Don't Shed Tears for Us Poor Indians

Do you ever get tired of hearing about the plight of the American Redskin? Do you ever get tired of hearing about how pitiful it is to be Native American from our own Native writers, the mainstream American press, and international media outlets? I do. I get pretty sick and tired of it. We’re not all the upset, militant, discomforted, disenchanted, downtrodden people that we’re made out to be. Just don’t make us mad at you.

Last weekend I went home to my hometown powwow in Perkins, Oklahoma – Ioway tribal land. This lazy town on the outskirts of nowhere came alive with Native culture, history and tradition. It’s one of our well-kept secrets that doesn’t need to be commercialized, commodified, or glamorized in any sense of the words. It was just us Indians being Indians in our own way. We showed pride in ourselves to ourselves.

It made me feel good for our people – especially our young ones. There was no investigation of an unknown cause of death for one of our tribal people, or someone being abducted. There was no story involving meth causing our tribal members to feel sorrowful. There was no court case involving racism or prejudice that caused our people to march in protest. There was no mention of the Doctrine of Discovery or the Marshall Trilogy.

We came together to celebrate our past, our present, and our future. It’s a great thing to be Native American in this day and age. I state this for the record. I’m tired of all the newcomers to the bandwagon of the “Native movement” and all of those trying to fit in with the “Native cause” trying to convince those of us who have been here all along that there is something terribly, horribly wrong with the way we are treated and our very existence. There’s not.

When I saw all those giant Avatar-looking straight dancers and fancy dancers competing at the Ioway powwow the other night I thought to myself, “Where did these guys come from?” It was an amazing sight – they were larger than life. They must have been about seven feet tall with all their regalia. Am I the only one who is witnessing and documenting this phenomenon?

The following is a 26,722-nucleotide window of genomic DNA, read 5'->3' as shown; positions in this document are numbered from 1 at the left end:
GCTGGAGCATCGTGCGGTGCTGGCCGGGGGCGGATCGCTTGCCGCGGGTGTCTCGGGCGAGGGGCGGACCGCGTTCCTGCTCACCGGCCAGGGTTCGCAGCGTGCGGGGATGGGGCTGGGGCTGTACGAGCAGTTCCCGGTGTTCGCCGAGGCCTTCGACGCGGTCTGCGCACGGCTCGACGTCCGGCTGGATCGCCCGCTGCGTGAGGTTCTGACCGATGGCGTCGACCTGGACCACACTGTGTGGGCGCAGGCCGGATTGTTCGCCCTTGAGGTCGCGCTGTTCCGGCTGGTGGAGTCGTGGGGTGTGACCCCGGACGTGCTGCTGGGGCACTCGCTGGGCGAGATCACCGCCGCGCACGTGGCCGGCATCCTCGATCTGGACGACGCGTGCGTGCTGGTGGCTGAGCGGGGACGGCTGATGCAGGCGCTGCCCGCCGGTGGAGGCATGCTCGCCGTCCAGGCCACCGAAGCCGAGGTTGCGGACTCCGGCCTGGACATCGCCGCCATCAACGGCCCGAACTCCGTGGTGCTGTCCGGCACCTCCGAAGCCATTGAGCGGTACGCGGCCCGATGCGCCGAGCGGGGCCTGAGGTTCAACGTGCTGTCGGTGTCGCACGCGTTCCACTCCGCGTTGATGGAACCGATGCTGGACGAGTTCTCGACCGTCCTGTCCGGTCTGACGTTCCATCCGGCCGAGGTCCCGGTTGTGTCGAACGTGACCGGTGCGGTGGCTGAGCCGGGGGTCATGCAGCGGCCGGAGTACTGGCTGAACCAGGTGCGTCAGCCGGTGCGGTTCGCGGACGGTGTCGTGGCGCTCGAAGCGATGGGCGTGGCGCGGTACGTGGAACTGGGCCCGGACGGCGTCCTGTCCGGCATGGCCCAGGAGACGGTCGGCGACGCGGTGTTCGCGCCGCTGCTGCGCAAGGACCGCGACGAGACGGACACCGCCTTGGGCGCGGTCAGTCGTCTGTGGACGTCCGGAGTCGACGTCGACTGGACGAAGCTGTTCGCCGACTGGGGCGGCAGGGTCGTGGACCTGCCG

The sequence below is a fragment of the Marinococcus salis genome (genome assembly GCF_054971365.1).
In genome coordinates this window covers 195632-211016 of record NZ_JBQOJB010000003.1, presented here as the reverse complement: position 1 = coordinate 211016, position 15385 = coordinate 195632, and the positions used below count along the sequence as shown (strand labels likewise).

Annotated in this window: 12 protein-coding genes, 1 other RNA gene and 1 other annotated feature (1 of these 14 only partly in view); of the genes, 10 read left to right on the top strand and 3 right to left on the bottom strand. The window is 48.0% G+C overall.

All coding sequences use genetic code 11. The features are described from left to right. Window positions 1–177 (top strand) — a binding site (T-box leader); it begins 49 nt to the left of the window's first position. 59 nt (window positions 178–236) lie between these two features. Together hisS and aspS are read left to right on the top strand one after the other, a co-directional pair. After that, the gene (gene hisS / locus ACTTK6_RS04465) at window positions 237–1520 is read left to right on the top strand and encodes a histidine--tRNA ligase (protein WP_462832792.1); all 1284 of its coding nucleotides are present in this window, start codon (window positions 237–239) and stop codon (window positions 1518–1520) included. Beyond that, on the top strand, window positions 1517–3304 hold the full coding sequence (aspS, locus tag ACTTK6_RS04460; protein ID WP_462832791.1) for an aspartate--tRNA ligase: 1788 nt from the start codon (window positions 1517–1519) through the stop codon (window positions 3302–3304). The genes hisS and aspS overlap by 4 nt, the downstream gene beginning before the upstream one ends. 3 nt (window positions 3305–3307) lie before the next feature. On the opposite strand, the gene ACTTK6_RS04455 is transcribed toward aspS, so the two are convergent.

Okay, back to my main point. Try not to shed too many tears for us poor Indians. We’ll be just fine. We know our history. We know exactly what happened – when we were cheated, how we were cheated, why we were cheated and robbed. Guess what? We will live on despite the injustice, and the racism and the prejudice. No one can defeat our way of life that our elders have provided.

My mother, Bette McKosato (who is enrolled Ioway, but is also of Omaha/Winnebago blood), was honored as the Ioway Tribal Elder of the Year on Friday night. The family all turned out for this tribute. In response, Mom said “I think I’ll try to get it again next year” – (which is a joke because those of us who know about these things know that you can only get this honor once in your lifetime, which falls in line exactly with her sense of humor.

There’s so much more to being American Indian than being unhappy about the way things went down in this country’s history. Our ancestors taught us the right way. They taught us about the importance of our tribal, clan and family relationships. They also taught us how to ornery, so sometimes we don’t do the right thing – even though we know it’s wrong.

There have been floods throughout Oklahoma and the surrounding region for the past month. The devastation has made national headlines and many of my relatives were worried that it might disrupt our proceedings over the weekend. It didn’t. The skies were clear and the breeze was nice. The Heavenly Fathers looked over us and blessed us. The drummers/singers, dancers, elders, everyone was enjoying being Indian – even the non-Indians.

I watched the finals of the competition dances from right alongside the MC stand on Sunday night with my 13-year old son. I explained what the purpose of each dance was and why the dancers – the fancy shawl, the jingle, the Southern buckskin, the men’s fancy, straight dance, traditional, etc. – I tried to explain what was going on from what I’ve been told. In my heart I already knew that he could feel what was going on. It was not about oppression or racism. It was a celebration. It was a night to remember.

Harlan McKosato is a citizen of the Sac and Fox Nation of Oklahoma. He is the Director of NDN Productions, an independent media production company based in Albuquerque.